In a recent speech given by the Governor of Lebanon’s Central Bank Riad Salameh, he announced that the Central Bank is working on a Central Bank digital currency ( CBDC) whilst it has legalized peer to peer payment platforms.
Riad Salameh carried out a live video speech in response to recent allegations made against him by newly appointed Lebanese Prime Minister Hassan Diab given the current fall in the value of Lebanese lira against the US Dollar as well as the rise in prices of basic commodities and products.
While most of the speech centered on defending against these allegations as well as explaining why Lebanon fiscal situation is as it is today, who to blame and what has been done by the central bank to mitigate these issues, the governor also reiterated his intent to launch CBDC and other digitization efforts.
Central Bank Governor Riad Salameh discussed various new digital initiatives and solutions being worked on to assist both businesses as well as the financial sector in Lebanon. The first solution is the recently announced Oxygen platform that will create a marketplace for trade finance and investment funds need for the manufacturing and agriculture sector. Salameh stated, “The central bank has already allocated 100 million USD for this platform and we are working to raise 650 million more to be used for the purchase of raw material for the agriculture and manufacturing sector in cooperation with Ministry of Manufacturing in Lebanon.”
Another project being worked on by Central bank is a Financial Marketplace where Lebanese companies either inside Lebanon or outside can utilize to raise funds via investment in their stocks or bonds. As Salameh stated, “We are building a regulated Financial Marketplace, on an electronic platform, which will be finalized soon for the trade of stocks and bonds of Lebanese companies.” Questions remain as to whether these stocks could be in the form of digital asset marketplace? Is working being carried out to tokenize these assets?
During his speech as well he reiterated that the Central Bank will be launching a Central Backed digital currency that would be used to create a more cost effective method for Lebanese to make payments. As he stated, ” We intend to launch a central bank digital currency to make payments more affordable to Lebanese.” Today more than 18 central banks across the globe are studying the implementation of Central Backed digital currencies. This includes studying the impact of digital currency for monetary policy and financial stability. Central Backed digital currencies are different from cryptocurrencies even though both are based on blockchain technology. CBDCs are traditional money, but in digital form, issued and governed by a country’s central bank, whereas cryptocurrencies are decentralized.
The bank of International Settlement recently published a survey that found that about 80% of the central banks are engaging in some sort of work in this area, with half looking at both wholesale and general purpose CBDCs. About 40% of central banks have progressed from conceptual research to experiments or proofs-of-concept while another 10% have developed pilot projects.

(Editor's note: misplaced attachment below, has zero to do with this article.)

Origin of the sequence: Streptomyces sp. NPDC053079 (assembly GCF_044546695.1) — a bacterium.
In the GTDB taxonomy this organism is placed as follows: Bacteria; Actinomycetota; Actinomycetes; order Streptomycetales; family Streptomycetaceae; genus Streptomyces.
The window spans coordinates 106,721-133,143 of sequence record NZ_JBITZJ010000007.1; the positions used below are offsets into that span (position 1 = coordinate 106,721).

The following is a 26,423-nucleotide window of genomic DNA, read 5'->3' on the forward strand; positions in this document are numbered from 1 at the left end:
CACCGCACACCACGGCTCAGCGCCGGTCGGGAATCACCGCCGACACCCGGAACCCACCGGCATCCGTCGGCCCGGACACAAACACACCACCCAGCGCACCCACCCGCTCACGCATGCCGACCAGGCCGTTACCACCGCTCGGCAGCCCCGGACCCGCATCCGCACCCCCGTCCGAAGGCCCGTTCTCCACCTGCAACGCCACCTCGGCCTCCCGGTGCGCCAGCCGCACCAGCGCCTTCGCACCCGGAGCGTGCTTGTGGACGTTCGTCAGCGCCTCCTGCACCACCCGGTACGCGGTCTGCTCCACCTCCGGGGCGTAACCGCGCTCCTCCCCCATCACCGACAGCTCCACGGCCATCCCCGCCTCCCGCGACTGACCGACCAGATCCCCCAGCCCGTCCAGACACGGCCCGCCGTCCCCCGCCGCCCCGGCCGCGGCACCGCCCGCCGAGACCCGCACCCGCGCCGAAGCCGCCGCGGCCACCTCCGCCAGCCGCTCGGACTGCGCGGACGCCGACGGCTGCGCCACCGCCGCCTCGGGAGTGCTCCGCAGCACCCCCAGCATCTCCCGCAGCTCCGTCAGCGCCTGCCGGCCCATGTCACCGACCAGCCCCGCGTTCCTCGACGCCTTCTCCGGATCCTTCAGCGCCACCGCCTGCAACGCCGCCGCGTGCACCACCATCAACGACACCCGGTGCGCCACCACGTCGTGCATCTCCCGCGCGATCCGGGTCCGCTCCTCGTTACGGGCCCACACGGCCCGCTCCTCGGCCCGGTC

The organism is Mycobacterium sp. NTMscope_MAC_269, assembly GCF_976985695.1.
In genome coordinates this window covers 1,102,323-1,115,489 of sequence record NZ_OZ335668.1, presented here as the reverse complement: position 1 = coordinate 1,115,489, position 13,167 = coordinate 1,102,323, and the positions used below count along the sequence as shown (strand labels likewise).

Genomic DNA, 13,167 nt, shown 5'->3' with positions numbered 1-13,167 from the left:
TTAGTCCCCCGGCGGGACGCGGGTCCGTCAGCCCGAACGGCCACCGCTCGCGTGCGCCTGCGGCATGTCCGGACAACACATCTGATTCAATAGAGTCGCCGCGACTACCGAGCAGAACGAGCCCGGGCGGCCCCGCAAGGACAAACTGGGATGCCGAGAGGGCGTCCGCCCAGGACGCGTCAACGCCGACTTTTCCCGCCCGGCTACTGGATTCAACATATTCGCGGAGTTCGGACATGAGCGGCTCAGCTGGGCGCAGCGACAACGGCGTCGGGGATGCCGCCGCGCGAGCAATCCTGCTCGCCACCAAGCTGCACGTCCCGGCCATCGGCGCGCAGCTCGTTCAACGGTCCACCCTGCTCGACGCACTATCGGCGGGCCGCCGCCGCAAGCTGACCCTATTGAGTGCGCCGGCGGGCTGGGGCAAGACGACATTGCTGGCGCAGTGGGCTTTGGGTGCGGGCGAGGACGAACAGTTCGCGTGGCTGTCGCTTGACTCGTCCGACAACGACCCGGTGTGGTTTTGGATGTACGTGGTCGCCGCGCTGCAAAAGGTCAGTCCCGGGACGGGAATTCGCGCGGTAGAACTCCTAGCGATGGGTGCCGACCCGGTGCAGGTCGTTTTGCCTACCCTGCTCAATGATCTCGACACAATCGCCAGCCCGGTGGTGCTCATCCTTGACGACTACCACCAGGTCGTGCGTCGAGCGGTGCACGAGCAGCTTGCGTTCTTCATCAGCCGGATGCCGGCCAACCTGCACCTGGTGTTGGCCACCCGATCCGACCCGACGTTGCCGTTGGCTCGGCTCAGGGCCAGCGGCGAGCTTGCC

According to an article written by Carlo De Meijer in Finextra , “CBDCs could address problems like inefficient payments that cryptocurrencies seek to solve, while maintaining state control over money. Central banks think CBDCs could make payments systems more efficient, reducing transfer and settlement times and thus promoting economic growth. Other advantages could include making available efficient, secure and modern central bank money to everyone, and strengthening the resilience, availability and accessibility of retail payments. This is especial true for the countries with underdeveloped banking systems, and/or without a secure and efficient payment system.
Meijer adds in his article, “Next to that CBDCs could allow relaxing the so-called zero-lower bound constraint on nominal interest rates as negative interest rates can be applied to CBDC. If digital cash is used to completely replace physical cash, this could allow interest rates to be pushed below the zero-lower bound, which could promote macro-economic stability. CBDC could also widen the range of options for monetary policy. Variable interest rates on CBDC would provide for a new, non-redundant monetary policy instrument that would allow improving the overall effectiveness of monetary policy. “
Salameh also in his speech announced that Lebanon had already allowed for Peer to Peer payments. This is effective if coupled with a Central Bank Digital currency. According to the Bank of International Settlements, “Central bank digital currencies (CBDCs) promise to provide cash-like safety and convenience for peer-to-peer payments. To do so, they must be resilient and accessible. They should also safeguard the user’s privacy, while allowing for effective law enforcement. Different technical designs satisfy these attributes to varying degrees, depending on whether they feature intermediaries, a conventional or distributed infrastructure, account- or token-based access, and retail interlinkages across borders. BIS report sets out the underlying trade-offs and the related hierarchy of design choices.”
Regardless, Central Banks especially Lebanon’s Central Bank will need to analyze the pros and cons of a CBDC (Central Bank Digital Currency) especially given the current financial, monetary and economic situation facing Lebanon. The CBDC could be a much needed solution depending on its use case.